As we approach the end of the year, it’s a great time to look ahead and anticipate the next big marketing trend for 2020. Technology continues to advance at a rapid pace, so of course, you might think next year’s big marketing trend would focus on new technology. You’d be wrong. While the use of technology in data-driven marketing will certainly continue to be important in 2020, your overarching focus should be on people. Specifically, spending time improving your donors’ digital experiences.
Pick up the phone and call your top planned giving prospect. Don’t know what you’ll say? Then review their history to determine what your strategy should be. Don’t know who your top prospect is? Then go throu gh your list to identify the top ten planned giving prospects. Don’t have a list? Then screen your donor database based on FLAG – frequency, longevity, age, and gender to create a list of 100 prospects.
Despite skillful cultivation and nurturing, there are times when a qualified planned gift prospect will decline your request for a gift. You have a number of objectives at that point: 1.) determine the true objection, 2.) identify the source of the objection, and 3.) determine if the prospect is refusing to make any gift at all or if it is just a matter of timing. Explore different gift funding amounts and vehicles or a similar gift vehicle at a different time. Some common objections to a planned gift include: • The proposal presents too many choices and the prospect is paralyzed by its complexity In your efforts to be thorough, you may overwhelm a prospect with too much information. The proposal should communicate the features of a gift, but too many choices can create indecision. Don’t offer variations the donor hasn’t specifically requested to see. Planned gifts can help achieve multiple objectives; however, the illustration should focus on the objectives the donor has articulated as most important. You’ll have the opportunity to refine your proposal in subsequent discussions. • Family members might express concern about the planned gift Whether motivated by a concern about a parent’s capacity or concern regarding their own portion of an estate, children are probably the family members most likely to object to a parent making a planned gift. If the donor’s estate will be subject to transfer tax, point out that the cost of a charitable gift is pennies on the dollar after factoring in estate and gift taxes. Also, explore creative ways to use wealth replacement insurance in conjunction with a life income plan that can potentially increase the children’s inheritance and make a charitable gift at the same time. • Advisors might articulate objections to a planned gift. Advisors are protectors of their clients’ wealth and helping them give it away is counter-intuitive. It is common for advisors to neglect their clients' philanthropic objectives. Financial advisors are often paid a percentage of assets under management. If their client makes a gift, there are fewer assets to manage and the advisor makes less money. Sometimes, the solution is for the prospect to communicate the importance of making a gift to the advisors. A charitable trust managed by the donor’s advisor may be a more palatable option.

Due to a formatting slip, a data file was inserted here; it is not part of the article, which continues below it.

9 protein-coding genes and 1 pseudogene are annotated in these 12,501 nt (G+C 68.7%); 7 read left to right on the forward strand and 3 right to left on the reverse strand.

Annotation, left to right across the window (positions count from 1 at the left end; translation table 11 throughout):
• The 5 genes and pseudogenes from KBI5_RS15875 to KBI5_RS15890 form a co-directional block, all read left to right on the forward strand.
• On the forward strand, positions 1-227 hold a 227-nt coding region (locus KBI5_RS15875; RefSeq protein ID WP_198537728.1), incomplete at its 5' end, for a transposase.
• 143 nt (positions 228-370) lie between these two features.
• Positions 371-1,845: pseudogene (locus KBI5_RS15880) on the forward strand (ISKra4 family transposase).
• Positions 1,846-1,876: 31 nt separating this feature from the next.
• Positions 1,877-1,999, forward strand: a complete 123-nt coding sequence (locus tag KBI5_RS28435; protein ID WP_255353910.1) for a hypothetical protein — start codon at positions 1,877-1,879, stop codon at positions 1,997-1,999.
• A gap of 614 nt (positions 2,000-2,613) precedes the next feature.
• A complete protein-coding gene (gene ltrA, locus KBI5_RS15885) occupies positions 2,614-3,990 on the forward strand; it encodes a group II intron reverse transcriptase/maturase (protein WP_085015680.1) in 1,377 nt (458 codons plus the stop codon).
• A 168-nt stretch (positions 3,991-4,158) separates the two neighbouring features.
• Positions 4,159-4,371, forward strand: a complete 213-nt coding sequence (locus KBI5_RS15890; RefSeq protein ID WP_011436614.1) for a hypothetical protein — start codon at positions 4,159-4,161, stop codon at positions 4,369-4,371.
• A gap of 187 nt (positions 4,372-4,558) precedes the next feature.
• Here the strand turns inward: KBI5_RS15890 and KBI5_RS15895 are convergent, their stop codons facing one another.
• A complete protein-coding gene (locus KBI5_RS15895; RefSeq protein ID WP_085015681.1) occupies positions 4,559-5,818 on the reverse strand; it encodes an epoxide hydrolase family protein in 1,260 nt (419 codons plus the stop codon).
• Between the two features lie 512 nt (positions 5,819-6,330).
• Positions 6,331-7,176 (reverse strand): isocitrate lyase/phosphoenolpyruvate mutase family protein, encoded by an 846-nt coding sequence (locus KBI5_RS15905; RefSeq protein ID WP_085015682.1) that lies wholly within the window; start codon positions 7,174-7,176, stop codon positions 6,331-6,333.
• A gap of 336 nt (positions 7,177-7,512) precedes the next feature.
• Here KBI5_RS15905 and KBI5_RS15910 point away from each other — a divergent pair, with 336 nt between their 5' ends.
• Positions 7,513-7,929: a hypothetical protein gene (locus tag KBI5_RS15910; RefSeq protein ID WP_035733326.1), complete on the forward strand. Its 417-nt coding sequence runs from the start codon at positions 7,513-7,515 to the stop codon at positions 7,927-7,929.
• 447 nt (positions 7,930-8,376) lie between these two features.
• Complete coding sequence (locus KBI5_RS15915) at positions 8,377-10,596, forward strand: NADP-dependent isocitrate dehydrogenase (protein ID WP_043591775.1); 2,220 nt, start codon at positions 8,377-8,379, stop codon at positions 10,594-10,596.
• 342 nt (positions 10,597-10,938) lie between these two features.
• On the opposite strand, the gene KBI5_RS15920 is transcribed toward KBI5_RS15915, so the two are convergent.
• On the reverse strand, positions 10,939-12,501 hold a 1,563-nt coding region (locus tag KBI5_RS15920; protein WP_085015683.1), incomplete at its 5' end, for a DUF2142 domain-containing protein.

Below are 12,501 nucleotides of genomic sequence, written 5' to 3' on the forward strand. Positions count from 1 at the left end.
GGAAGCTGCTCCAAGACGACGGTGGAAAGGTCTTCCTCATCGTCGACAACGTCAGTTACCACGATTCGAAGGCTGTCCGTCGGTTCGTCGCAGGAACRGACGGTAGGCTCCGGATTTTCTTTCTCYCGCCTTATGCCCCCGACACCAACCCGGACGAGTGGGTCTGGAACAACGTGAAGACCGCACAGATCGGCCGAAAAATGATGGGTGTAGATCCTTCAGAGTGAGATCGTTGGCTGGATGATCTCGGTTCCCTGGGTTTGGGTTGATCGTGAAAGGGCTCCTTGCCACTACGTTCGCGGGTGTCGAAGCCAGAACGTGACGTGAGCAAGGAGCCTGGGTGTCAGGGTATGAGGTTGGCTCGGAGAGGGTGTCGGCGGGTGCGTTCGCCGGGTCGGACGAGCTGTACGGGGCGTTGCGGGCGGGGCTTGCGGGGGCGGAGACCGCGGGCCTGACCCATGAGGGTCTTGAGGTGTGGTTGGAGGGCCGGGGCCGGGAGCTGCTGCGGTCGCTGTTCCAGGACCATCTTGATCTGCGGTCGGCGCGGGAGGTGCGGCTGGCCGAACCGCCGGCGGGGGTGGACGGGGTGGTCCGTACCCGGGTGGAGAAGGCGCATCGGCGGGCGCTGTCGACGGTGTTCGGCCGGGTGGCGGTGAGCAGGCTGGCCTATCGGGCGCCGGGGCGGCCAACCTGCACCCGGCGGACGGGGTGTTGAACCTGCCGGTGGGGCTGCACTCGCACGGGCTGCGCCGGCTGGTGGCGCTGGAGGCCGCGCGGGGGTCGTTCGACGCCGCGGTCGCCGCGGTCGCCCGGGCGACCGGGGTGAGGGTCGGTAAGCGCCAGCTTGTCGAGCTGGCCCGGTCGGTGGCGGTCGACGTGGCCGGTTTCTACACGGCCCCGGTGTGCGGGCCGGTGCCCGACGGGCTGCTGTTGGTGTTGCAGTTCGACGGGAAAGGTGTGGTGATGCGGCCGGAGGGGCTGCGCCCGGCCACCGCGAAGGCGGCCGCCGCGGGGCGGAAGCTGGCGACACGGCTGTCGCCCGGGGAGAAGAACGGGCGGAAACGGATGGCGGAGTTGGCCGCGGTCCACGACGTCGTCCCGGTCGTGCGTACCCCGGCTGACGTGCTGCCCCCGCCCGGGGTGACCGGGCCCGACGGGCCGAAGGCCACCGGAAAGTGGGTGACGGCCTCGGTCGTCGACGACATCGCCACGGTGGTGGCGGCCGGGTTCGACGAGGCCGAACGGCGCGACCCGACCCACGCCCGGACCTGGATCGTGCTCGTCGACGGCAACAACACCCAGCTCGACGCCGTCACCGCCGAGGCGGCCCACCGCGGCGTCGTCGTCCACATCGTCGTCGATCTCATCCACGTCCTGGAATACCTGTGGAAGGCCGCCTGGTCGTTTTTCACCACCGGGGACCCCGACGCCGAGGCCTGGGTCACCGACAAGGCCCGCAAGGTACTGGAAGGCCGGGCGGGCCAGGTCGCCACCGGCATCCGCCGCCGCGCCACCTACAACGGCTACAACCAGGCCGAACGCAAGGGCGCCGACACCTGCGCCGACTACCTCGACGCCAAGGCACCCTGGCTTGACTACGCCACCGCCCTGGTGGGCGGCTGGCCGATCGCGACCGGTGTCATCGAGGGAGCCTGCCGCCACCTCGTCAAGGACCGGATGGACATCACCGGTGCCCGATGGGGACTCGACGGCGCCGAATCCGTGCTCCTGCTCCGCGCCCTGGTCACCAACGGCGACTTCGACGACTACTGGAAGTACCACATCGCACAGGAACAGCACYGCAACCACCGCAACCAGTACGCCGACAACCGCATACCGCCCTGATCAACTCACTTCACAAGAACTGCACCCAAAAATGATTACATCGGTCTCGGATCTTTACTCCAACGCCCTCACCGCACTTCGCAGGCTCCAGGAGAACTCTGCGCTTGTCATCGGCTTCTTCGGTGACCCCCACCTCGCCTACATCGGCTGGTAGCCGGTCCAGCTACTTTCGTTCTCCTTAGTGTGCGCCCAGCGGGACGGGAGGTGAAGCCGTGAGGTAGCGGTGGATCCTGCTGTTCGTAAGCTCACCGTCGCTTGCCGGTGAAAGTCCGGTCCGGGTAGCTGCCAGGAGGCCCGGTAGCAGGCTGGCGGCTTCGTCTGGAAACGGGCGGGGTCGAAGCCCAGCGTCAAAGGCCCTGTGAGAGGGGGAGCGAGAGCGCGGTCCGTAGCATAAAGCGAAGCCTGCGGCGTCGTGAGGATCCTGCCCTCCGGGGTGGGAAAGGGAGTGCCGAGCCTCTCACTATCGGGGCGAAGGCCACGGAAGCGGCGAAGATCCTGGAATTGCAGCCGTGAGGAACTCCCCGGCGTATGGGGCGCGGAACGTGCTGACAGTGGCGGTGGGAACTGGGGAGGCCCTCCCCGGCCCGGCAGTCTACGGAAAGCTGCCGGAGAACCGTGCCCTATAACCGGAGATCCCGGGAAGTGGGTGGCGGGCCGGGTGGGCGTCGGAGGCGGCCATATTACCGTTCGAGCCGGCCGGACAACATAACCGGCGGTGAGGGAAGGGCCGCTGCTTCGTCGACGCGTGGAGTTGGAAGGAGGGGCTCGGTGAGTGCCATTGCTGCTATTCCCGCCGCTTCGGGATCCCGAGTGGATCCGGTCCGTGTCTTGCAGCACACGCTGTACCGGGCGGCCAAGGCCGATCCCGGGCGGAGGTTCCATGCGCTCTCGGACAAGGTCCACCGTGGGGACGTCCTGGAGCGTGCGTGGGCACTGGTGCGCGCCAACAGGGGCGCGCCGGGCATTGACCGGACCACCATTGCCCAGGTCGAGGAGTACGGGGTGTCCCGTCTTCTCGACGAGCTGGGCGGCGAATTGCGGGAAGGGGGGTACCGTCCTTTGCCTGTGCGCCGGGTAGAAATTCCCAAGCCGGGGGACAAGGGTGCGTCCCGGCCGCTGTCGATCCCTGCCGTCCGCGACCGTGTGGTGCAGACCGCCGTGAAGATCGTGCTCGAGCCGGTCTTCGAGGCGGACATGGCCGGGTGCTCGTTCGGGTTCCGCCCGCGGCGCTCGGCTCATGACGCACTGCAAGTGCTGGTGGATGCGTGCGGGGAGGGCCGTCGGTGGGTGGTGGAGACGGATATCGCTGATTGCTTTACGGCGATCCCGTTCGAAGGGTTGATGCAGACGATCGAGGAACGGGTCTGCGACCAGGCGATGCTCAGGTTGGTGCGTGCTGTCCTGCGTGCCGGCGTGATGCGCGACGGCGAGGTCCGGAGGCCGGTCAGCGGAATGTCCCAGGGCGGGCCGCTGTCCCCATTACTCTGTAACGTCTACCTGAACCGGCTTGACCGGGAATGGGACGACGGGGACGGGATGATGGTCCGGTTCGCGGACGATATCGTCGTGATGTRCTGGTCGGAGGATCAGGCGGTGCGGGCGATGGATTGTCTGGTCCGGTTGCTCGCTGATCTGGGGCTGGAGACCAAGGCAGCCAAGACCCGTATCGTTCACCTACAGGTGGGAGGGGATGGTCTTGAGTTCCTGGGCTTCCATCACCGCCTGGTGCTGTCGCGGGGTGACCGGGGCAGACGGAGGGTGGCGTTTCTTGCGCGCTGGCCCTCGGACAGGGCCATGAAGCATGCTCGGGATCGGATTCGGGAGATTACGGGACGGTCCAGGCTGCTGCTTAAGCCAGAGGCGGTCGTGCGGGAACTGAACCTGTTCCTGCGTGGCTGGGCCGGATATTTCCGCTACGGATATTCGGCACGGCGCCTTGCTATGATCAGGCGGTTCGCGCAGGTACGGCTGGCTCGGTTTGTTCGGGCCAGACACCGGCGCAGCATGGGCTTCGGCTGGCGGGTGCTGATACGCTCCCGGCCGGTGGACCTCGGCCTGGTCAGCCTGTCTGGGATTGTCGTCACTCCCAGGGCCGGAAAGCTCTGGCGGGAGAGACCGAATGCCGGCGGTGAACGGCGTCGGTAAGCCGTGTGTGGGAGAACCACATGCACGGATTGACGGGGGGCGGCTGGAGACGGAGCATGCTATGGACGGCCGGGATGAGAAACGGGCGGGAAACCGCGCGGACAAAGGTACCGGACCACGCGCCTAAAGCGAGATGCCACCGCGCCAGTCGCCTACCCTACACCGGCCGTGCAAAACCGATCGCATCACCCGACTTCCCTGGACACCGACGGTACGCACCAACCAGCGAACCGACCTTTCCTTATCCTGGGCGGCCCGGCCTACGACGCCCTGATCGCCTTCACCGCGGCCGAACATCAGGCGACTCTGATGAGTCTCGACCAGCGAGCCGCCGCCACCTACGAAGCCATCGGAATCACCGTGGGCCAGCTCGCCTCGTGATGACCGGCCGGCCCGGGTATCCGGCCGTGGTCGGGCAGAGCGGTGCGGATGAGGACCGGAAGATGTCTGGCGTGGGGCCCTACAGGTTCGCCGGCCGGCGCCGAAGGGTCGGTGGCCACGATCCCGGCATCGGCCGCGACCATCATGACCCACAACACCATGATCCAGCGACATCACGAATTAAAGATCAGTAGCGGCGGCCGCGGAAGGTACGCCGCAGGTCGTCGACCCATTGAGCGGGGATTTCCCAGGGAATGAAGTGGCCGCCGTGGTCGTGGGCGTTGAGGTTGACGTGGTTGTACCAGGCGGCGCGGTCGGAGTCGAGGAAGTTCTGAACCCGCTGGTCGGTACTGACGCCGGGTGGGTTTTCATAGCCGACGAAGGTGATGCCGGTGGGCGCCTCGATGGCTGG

As I went about making some online gifts to charitable organizations toward the end of 2011, I had occasion to visit a number of websites. Even though on each site there were a handful of core matters (such as your name, how much you want to contribute, how you’d like to pay, etc.) addressed by various questions or blanks to be filled in, I was fascinated to see what sorts of optional things each site did or did not address.
In client service, I have the pleasure of talking with many of our clients every day. Every now and then I hear a story so inspiring that I am compelled to share it.